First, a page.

So far these topics are 'splinters' of a large complex of themes that OTGO's triptych The Galleys of Souls touches. The aim is to raise awareness of a topic that has left deep scars in the collective memory of today's Black People of Colour – a topic that frustratingly often remains invisible or is deliberately made invisible. In order to process this artistically, there are controversial attitudes. OTGO comments on this as follows:

"A radical position is taken by Kara Walker, for example, whose oeuvre I have followed over several years. She is one of the few who have managed to draw enough attention to the subject. This may be intensified since Black Lives Matter has come into existence. Walker's large-scale drawings move the viewer emotionally. In her grotesque silhouettes, the fairytale-like depiction works against the aggressive and obscene content. Walker provokes with her installations. To denounce the British transatlantic slave trade she exhibited the installation Fons Americanus (2019-2021) at the Tate Modern Turbine Hall. The allegorical fountain is directed as an 'anti-monument' against London's Victoria Memorial."

In contrast, the painter OTGO himself wants to explore a reconciliatory dimension. According to his own statement, he sees himself as an
"ambassador" who has fulfilled the task of setting up a "monument’" to these people in the medium of painting. More than that, OTGO wants to face the souls of the deceased slaves "with respect and in devotion" to finally "liberate" and "redeem" them, as he calls it. This spiritual content is underlined by the artist's formal decision in favour of the triptych – the format of time-honoured altarpieces. Conversely, it is also the artist himself who, through painting, frees himself from a motif that has weighed him down for so long.
And through this 'liberating' circumstances, OTGO feels connected to the related method of an artist who approaches the difficult chapter of slavery in an equally positive way. She is forging a new path that unites seemingly insurmountable opposites: choreographer Bintou Dembélé stages Jean-Phillipe Rameau's opéra-ballet Les Indes galantes (1735) with hip-hop dancers as a "decolonised version" in Paris in 2019. This makes her the first Black woman since in the piece was composed in the Baroque era to master this task at the prestigious Opéra Bastille in Paris! Watching her dance, it becomes clear what is meant: she updates the history of slavery through her "movements", as she also explains in an interview. She performs this to "commemorate" the "marrons", escaped plantation slaves, and to "turn the language of the oppressors". "Standing tall" is the maxim to free these people and to preserve their memory she believes. Her body creates a physical response through fluid inversions. For example, the dancer symbolically 'releases' the downtrodden utilising soft hand gestures in spiral forms upwards, over her own head 'towards heaven'. Bintou Dembélé's movements thus trace in the medium of dance for the "marronage" what OTGO's painted figures suggest in expressive gestures outside the slave ships.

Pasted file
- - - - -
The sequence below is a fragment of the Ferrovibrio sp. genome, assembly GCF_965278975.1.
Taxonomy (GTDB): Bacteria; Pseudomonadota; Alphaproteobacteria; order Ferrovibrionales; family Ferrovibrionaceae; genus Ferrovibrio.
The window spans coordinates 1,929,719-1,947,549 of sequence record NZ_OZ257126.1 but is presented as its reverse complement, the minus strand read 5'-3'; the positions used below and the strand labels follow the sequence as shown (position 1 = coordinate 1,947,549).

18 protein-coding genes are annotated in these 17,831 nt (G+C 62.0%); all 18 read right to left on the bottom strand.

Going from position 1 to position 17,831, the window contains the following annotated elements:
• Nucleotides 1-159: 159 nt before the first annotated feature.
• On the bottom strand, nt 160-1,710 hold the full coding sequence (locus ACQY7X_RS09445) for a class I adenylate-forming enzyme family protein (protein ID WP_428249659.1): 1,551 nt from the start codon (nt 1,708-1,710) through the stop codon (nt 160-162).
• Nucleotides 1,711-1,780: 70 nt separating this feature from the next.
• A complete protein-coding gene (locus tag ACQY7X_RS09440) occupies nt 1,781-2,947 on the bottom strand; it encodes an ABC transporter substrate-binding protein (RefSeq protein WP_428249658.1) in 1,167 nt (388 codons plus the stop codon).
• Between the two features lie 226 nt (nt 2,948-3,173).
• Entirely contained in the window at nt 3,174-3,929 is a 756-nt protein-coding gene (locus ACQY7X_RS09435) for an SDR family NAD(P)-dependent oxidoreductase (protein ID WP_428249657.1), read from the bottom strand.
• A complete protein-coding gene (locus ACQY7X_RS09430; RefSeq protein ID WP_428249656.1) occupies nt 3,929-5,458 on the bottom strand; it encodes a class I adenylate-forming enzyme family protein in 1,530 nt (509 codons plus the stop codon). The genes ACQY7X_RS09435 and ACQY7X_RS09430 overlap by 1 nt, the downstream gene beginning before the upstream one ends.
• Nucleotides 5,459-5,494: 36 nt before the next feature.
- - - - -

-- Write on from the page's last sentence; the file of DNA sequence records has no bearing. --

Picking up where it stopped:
Galleys of Souls by OTGO
Detailed view: The Galleys of Souls
 

In conclusion, neither the choreographer Bintou Dembélé nor the painter OTGO can rewrite the history of slavery. They can however convey it to people through their art and, as role models, promote more sensitivity and hope in today's society with their positive approach.
America wrote the abolition of slavery in 1865. But to this day, Black People of Colour there and in other countries experience the consequences of slavery in the form of racism, torture, and police violence. Child slavery in Africa, the Caribbean, and India, the flight and drowning of refugees in the Mediterranean, and human trafficking in Eastern Europe and Southeast Asia are still common phenomena in this world. This should give us food for thought, especially in the current crisis and its correlating ‘entanglements’, which necessitate us to act with courage and humanity every day.



Sources
(selection)
dpr. kulturalltag. Jean-Michel Basquiat. Boom for Real (02/16/2021).
Hatje Cantz Verlag. Magazin. Künstler & Kunstlexikon. Die neuen Wilden (02/16/2021).
Homepages of the artist OTGO Otgonbayar Ershuu (16.02.2021).
i-D. black art matters: jean-michel basquiat
(02/16/2021).
Jean-Michel Basquiat.com. Irony of a Negro Policeman (02/16/2021).
artist interview of OTGO with Andrea Gamp 02/05/2021, 02/12/2021, 02/18/2021 and 02/23/2021.
National Geographic. Geschichte und Kultur. Mit Revolver & Vision: Harriet Tubman riskierte ihr Leben für Sklaven
(02/16/2021).
planet wissen. Sklaverei. Sklaven für Amerika (02/16/2021).
planet wissen. Schifffahrt. Vom Floß zur Kogge (02/16/2021).
Städelblog. Helmut Middendorf. Durch die Linse elektrifiziert (02/16/2021).






































 OTGO Otgonbayar Ershuu                                         English  German  Mongolian  www.facebook.com/OTGOArtist  Contact